Disc One of this double CD anthology contains tracks from the band’s Sunflower-label LP, as well as some of the Arden House tracks and a goodly chunk of the Zoldar & Clark album. The earliest tracks have a flowery, psych-folk-turning-to-prog sound that make me think of an American Moody Blues, or perhaps an East Coast It's A Beautiful Day. The classical influence is obvious from the very beginning. The Arden House and Z&C material, being recorded later, is more explicitly prog, with loads of analog synths and Mellotron proving they've been listening to a lot of Yes and the like. It's all very American, though.

    Disc Two is largely unreleased demo tracks and live material. Interesting, if a bit redundant. I think I would have preferred a CD box set of all three albums in their entirety. (actually, since they're so short, they could probably do it on a double CD!) It's a bit of a moot point, as this anthology is long out of print, with only the vinyl issue of the first album and a pirated Japanese CD of the Z&C album generally available. I have a soft spot for this band's music, so making it more readily available can only be a good thing.
  • Cado Belle (1976)

    Abr 17 2007, 5h09

    Cado Belle

    Cado Belle were a funk/soul/rock band from Scotland who recorded one album and one EP in the late 70’s before folding. Basically, imagine a slicker version of Average White Band with a sultry female vocalist, and you’re pretty close to Cado Belle’s sound.

    What surprised me most about this group was that their singer is Maggie Reilly. I’ll admit, her work with Mike Oldfield (e.g.: Moonlight Shadow) rather left me cold, which is why this album came as such a revelation. Maggie’s got soul! Whoever it was that compared this band with Rose Royce was pretty close to the mark—Maggie’s voice is quite similar in many respects to Rose Norwalt’s (think of songs like Wishing On a Star if you need an example of what she sounds like here).

    Alan Darby’s incendiary guitar solos push this quite far into the rock arena from time to time, while Colin Tully’s sax/flute work imparts a jazzy feel from time to time. The lyrics are inordinately quirky for this type of music, as evidenced by odd song titles like I Name This Ship Survival and Paper In The Rain. Not the sort of thing I’d normally listen to at all, but quite tasty music all the same.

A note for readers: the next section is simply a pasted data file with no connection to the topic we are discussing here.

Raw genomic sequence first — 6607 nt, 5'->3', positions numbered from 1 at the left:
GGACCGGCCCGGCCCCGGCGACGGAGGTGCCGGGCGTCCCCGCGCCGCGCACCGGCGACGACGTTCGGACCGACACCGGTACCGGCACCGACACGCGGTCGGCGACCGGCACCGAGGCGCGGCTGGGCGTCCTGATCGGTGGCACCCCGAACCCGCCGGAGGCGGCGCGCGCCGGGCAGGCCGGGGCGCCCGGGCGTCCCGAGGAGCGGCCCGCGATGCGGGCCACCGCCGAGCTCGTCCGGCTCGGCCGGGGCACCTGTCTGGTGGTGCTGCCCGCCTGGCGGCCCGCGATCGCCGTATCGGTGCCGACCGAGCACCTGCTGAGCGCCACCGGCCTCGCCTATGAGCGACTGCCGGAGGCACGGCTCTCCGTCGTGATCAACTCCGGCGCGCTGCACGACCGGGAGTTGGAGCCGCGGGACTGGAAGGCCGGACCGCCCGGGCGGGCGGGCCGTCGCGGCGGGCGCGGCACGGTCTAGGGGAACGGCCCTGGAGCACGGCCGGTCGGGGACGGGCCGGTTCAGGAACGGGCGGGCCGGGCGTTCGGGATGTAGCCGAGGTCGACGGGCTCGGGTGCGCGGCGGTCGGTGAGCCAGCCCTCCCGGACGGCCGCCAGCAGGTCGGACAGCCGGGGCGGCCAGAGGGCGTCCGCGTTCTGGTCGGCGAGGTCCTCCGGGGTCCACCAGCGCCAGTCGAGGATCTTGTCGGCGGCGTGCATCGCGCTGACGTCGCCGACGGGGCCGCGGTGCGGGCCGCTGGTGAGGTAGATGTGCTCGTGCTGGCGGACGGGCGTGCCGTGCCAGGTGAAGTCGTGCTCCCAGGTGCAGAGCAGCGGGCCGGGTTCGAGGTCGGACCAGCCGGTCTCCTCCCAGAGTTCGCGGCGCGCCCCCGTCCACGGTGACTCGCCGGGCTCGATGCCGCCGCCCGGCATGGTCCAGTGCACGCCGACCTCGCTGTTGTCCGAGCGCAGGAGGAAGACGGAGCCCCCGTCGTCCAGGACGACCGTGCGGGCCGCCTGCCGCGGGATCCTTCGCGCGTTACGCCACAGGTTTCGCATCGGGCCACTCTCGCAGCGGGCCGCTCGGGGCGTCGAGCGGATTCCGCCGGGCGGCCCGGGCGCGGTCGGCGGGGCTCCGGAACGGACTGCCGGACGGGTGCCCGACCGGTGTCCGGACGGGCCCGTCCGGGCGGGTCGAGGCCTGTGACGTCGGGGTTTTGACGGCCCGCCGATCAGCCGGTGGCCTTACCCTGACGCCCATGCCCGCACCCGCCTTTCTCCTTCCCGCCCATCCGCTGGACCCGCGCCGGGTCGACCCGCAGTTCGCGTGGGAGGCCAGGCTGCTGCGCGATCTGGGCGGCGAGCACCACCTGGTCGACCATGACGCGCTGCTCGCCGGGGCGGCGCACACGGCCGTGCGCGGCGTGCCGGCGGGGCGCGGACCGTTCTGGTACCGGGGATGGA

• 50 related artists...

    Out 11 2006, 2h59

    Go to the page of your number one artist, and follow the link of it's number one similar artist, then repeating that for this artist and so on, noting down each artist as you go. Do this until you've got to 50 artists (not including your number one). If you get any repeats, just go to the second similar artist or the nearest one that you haven't already had. Note next to them their position on your top 50 chart (if applicable.)

    1. Yes
    2. Genesis (2)
    3. Gentle Giant (4)
    4. Van der Graaf Generator (398)
    5. Peter Hammill (50)
    6. Caravan (9)
    7. Hatfield and the North (215)
    8. National Health (64)
    9. Henry Cow (398)
    10. Art Bears (136)
    11. Vibronics and Jah Free
    12. Love Grocer
    13. Overproof Sound System
    14. Nucleus Roots
    15. Jah Free
    16. Buju Banton & Wayne Wonder
    17. 43zla
    18. Ikac
    19. Wikluh Sky
    20. Struka
    21. Blokovski
    22. real skillz
    23. Nas & Puff Daddy
    24. ATM
    25. Viki
    26. Novica Zdravkovic
    27. Mitar Miric
    28. Saban Saulic
    29. Sinan Sakic
    30. Dejan Matic
    31. Igor Popovic
    32. Nedeljko Bajic Baja
    33. Halid Muslimovic
    34. Sako Polumenta
    35. Zeljko Samardzic
    36. Sejo Kalac
    37. Djani
    38. Dado Polumenta
    39. Stoja
    40. Sanja Djordjevic
    41. Mile Kitic
    42. Vesna Zmijanac
    43. Serif Konjevic